The Soviet Navy has been transformed into an important strategic force, into a force capable of opposing aggression from the sea and accomplishing major operational and strategic missions on the World Ocean.
. . . Its relative weight within the composition of the (Soviet)
armed forces is continually increasing. . . .
One of the most dramatic developments of the post-World War II period has been the growth of Soviet naval and maritime activities.* Today the Soviet Union is a true “sea power” challenging United States in all aspects of maritime activity. From the end of World War II until the early 1970s the United States maintained unquestioned naval supremacy. This gave the United States great flexibility in foreign policy and provided one of the West’s primary shields against Soviet aggression.
During much of this period the Soviet Navy—except for submarines—was ranked fourth after the US, British, and French navies. Only in numbers of submarines could the Soviet Navy rank as a leader at sea in the early post-war era, reaching a peak of some 450 diesel submarines in 1958. Although the Soviet Navy had quantitative superiority in undersea craft, there were substantial qualitative shortcomings in equipment, personnel, and leadership. Further, Soviet surface warships and submarines seldom ventured far from the coasts of the USSR. Today, after a great expenditure of resources, the Soviet Navy has achieved quantitative and qualitative leadership is several aspects of naval power. This Soviet leadership, both real and perceived, is having considerable impact on international political , economic, ideological, and military developments .
Accordingly, it is important for US. Navy personnel to be professionally knowledgeable about the Soviet Navy and its development. Further, it is not enough that just we in the Navy understand Soviet naval developments. We must also assist in illuminating the issues for the American public "‘In this context, "maritime activities” includes the merchant marine, fishing industry, research and shipbuilding activities. about this unprecedented peacetime‘expansion of naval power. This Fourth Edition of Understanding Soviet Naval Developments is intended to provide the necessary background information for naval personnel to discuss the Soviet Navy intelligently both internally and in public forums.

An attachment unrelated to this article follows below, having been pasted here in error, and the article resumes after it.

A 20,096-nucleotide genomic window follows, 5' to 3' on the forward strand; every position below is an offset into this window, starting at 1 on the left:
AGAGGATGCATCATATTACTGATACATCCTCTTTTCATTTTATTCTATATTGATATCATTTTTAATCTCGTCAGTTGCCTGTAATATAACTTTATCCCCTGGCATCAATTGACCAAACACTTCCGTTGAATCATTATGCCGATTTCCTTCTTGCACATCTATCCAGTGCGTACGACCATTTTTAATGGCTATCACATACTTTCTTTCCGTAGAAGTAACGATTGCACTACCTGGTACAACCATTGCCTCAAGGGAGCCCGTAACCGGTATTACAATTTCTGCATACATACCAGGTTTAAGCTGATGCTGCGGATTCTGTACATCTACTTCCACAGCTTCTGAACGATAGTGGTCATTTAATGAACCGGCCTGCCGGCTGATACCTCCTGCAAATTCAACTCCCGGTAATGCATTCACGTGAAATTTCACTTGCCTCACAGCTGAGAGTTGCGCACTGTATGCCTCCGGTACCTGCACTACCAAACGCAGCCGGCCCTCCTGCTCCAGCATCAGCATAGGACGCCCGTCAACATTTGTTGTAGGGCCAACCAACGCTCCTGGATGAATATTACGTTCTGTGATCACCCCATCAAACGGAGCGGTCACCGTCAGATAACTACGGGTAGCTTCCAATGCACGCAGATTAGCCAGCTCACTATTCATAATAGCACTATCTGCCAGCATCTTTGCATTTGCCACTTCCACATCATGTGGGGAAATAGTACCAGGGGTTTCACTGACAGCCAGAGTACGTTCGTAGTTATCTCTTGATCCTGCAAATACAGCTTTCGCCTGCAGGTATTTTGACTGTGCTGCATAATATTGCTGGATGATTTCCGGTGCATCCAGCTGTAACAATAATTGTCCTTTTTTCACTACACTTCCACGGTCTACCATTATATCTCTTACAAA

There is a tendency in some quarters to foster scenarios which place the Soviet Navy in the best light while placing the US. Navy in “worst case” situations . This approach is alarmist and misleading, just as the position that all Soviet naval developments are strictly defensive or are merely a reaction to US. and other NATO actions, is complacent and misleading. The Soviet Navy is inferior in several important respects to the US. Navy; it has problems and limitations as has the military service of any nation. These will be discussed later in the text. The considerable influence that the Soviet Navy exerts in world affairs today can be traced to the great strides that it has made in technology, production , operations, and tactics, as well as its extensive use as an instrument of Soviet foreign policy. These developments are of major concern to the US. Navy because they narrow the options open to the United States in a crisis situation, and because they could result in confrontations with the Soviet Navy or with other navies which employ Soviet weapons and tactics.
This publication discusses the expansion of Soviet maritime strength from its beginnings to its present status and the trends which are indicated for the future. The manual has been published for the widest dissemination within the Navy.
The Tsarist Russian battleship RETVlZAN’s visit to New York in 1901 gave Americans one of their few looks at Russian naval forces. Some American perceptions of Russian naval developments may date back to the RETVIZAN and her participation in the Russo-Japanese War of 1904-1905, a Russian disaster. In the foreground is the U.S. submarine HOLLAND.
The nuclear powered missile cruiser KIROV is a symbol of the rash of new classes of warships and submarines which the Soviets will be adding to their fleet in the decade of the eighties—larger with more sophisticated weapons and sensors than their impressive predecessors. KIROV is the Soviets’ first nuclear powered warship and is the largest warship (less carriers) built by any navy since the end of World War II.